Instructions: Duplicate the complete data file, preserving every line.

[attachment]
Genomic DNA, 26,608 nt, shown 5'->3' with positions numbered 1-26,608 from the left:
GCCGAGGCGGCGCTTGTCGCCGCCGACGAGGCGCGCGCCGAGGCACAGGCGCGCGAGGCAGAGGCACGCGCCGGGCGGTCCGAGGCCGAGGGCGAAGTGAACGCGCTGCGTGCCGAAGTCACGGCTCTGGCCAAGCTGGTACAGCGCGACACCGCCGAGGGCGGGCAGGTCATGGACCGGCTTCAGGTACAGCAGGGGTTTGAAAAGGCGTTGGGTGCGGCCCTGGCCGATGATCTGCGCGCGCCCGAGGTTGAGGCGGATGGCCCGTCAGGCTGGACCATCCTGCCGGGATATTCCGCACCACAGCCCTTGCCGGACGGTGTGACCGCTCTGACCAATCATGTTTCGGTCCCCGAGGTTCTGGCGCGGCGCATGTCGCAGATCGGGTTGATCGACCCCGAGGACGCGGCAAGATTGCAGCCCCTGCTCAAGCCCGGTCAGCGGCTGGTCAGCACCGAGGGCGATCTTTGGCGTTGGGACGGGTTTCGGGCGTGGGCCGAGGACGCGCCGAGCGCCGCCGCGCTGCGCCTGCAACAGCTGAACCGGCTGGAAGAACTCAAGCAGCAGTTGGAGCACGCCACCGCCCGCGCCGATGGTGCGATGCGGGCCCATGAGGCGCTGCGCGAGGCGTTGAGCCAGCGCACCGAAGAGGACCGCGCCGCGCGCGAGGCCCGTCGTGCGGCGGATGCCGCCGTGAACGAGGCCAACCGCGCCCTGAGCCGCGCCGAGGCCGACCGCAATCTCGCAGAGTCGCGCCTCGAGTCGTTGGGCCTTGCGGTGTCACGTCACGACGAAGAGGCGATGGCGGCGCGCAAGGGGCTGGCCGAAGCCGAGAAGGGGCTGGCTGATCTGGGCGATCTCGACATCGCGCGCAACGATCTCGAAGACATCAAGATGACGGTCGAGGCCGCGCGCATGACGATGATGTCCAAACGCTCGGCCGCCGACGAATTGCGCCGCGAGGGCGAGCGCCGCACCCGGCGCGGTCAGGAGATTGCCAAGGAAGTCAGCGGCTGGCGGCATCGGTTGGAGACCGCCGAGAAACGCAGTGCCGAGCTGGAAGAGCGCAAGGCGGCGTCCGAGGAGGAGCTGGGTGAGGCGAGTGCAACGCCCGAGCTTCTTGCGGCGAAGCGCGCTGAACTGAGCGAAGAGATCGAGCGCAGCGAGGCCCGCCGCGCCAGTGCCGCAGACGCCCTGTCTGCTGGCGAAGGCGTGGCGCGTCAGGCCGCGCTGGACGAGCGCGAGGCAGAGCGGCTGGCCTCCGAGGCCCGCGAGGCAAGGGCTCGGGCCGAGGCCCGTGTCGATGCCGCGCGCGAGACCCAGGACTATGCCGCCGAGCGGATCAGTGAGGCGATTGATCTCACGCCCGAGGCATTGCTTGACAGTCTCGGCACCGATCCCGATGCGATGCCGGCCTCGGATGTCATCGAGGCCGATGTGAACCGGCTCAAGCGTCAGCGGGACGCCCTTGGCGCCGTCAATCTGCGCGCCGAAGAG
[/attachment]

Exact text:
Genomic DNA, 26,608 nt, shown 5'->3' with positions numbered 1-26,608 from the left:
GCCGAGGCGGCGCTTGTCGCCGCCGACGAGGCGCGCGCCGAGGCACAGGCGCGCGAGGCAGAGGCACGCGCCGGGCGGTCCGAGGCCGAGGGCGAAGTGAACGCGCTGCGTGCCGAAGTCACGGCTCTGGCCAAGCTGGTACAGCGCGACACCGCCGAGGGCGGGCAGGTCATGGACCGGCTTCAGGTACAGCAGGGGTTTGAAAAGGCGTTGGGTGCGGCCCTGGCCGATGATCTGCGCGCGCCCGAGGTTGAGGCGGATGGCCCGTCAGGCTGGACCATCCTGCCGGGATATTCCGCACCACAGCCCTTGCCGGACGGTGTGACCGCTCTGACCAATCATGTTTCGGTCCCCGAGGTTCTGGCGCGGCGCATGTCGCAGATCGGGTTGATCGACCCCGAGGACGCGGCAAGATTGCAGCCCCTGCTCAAGCCCGGTCAGCGGCTGGTCAGCACCGAGGGCGATCTTTGGCGTTGGGACGGGTTTCGGGCGTGGGCCGAGGACGCGCCGAGCGCCGCCGCGCTGCGCCTGCAACAGCTGAACCGGCTGGAAGAACTCAAGCAGCAGTTGGAGCACGCCACCGCCCGCGCCGATGGTGCGATGCGGGCCCATGAGGCGCTGCGCGAGGCGTTGAGCCAGCGCACCGAAGAGGACCGCGCCGCGCGCGAGGCCCGTCGTGCGGCGGATGCCGCCGTGAACGAGGCCAACCGCGCCCTGAGCCGCGCCGAGGCCGACCGCAATCTCGCAGAGTCGCGCCTCGAGTCGTTGGGCCTTGCGGTGTCACGTCACGACGAAGAGGCGATGGCGGCGCGCAAGGGGCTGGCCGAAGCCGAGAAGGGGCTGGCTGATCTGGGCGATCTCGACATCGCGCGCAACGATCTCGAAGACATCAAGATGACGGTCGAGGCCGCGCGCATGACGATGATGTCCAAACGCTCGGCCGCCGACGAATTGCGCCGCGAGGGCGAGCGCCGCACCCGGCGCGGTCAGGAGATTGCCAAGGAAGTCAGCGGCTGGCGGCATCGGTTGGAGACCGCCGAGAAACGCAGTGCCGAGCTGGAAGAGCGCAAGGCGGCGTCCGAGGAGGAGCTGGGTGAGGCGAGTGCAACGCCCGAGCTTCTTGCGGCGAAGCGCGCTGAACTGAGCGAAGAGATCGAGCGCAGCGAGGCCCGCCGCGCCAGTGCCGCAGACGCCCTGTCTGCTGGCGAAGGCGTGGCGCGTCAGGCCGCGCTGGACGAGCGCGAGGCAGAGCGGCTGGCCTCCGAGGCCCGCGAGGCAAGGGCTCGGGCCGAGGCCCGTGTCGATGCCGCGCGCGAGACCCAGGACTATGCCGCCGAGCGGATCAGTGAGGCGATTGATCTCACGCCCGAGGCATTGCTTGACAGTCTCGGCACCGATCCCGATGCGATGCCGGCCTCGGATGTCATCGAGGCCGATGTGAACCGGCTCAAGCGTCAGCGGGACGCCCTTGGCGCCGTCAATCTGCGCGCCGAAGAG